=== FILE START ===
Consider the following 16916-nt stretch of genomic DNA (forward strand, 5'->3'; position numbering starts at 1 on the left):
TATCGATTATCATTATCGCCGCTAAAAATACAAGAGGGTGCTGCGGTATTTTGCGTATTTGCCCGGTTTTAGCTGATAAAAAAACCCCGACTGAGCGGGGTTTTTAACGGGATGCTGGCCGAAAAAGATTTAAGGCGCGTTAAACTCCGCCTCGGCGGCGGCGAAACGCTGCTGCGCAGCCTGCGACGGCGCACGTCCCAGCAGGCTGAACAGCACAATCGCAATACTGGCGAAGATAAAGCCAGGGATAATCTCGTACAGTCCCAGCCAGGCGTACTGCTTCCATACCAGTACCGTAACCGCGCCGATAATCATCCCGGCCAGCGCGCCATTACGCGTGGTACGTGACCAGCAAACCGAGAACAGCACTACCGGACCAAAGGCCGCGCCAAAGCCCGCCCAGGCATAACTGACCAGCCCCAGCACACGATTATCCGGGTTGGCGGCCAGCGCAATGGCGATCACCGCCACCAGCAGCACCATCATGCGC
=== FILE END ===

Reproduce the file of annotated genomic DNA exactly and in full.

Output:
Consider the following 16916-nt stretch of genomic DNA (forward strand, 5'->3'; position numbering starts at 1 on the left):
TATCGATTATCATTATCGCCGCTAAAAATACAAGAGGGTGCTGCGGTATTTTGCGTATTTGCCCGGTTTTAGCTGATAAAAAAACCCCGACTGAGCGGGGTTTTTAACGGGATGCTGGCCGAAAAAGATTTAAGGCGCGTTAAACTCCGCCTCGGCGGCGGCGAAACGCTGCTGCGCAGCCTGCGACGGCGCACGTCCCAGCAGGCTGAACAGCACAATCGCAATACTGGCGAAGATAAAGCCAGGGATAATCTCGTACAGTCCCAGCCAGGCGTACTGCTTCCATACCAGTACCGTAACCGCGCCGATAATCATCCCGGCCAGCGCGCCATTACGCGTGGTACGTGACCAGCAAACCGAGAACAGCACTACCGGACCAAAGGCCGCGCCAAAGCCCGCCCAGGCATAACTGACCAGCCCCAGCACACGATTATCCGGGTTGGCGGCCAGCGCAATGGCGATCACCGCCACCAGCAGCACCATCATGCGC